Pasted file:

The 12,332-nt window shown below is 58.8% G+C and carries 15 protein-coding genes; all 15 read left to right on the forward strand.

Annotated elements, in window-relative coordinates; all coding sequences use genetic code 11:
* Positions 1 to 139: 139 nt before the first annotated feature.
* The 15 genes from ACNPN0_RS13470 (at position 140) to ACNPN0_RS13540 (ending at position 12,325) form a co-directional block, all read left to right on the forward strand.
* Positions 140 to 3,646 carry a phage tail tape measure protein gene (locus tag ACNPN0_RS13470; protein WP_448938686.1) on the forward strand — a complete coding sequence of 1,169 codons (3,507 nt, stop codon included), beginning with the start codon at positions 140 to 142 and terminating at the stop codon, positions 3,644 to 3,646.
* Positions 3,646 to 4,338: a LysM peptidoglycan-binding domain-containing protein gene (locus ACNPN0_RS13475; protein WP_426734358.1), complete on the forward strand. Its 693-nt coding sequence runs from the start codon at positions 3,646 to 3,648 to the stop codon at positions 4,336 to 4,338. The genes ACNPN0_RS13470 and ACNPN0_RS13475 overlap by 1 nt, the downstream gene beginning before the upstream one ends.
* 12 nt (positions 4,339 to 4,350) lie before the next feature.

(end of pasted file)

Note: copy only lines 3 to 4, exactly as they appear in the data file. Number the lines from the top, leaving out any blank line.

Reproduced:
* Positions 1 to 139: 139 nt before the first annotated feature.
* The 15 genes from ACNPN0_RS13470 (at position 140) to ACNPN0_RS13540 (ending at position 12,325) form a co-directional block, all read left to right on the forward strand.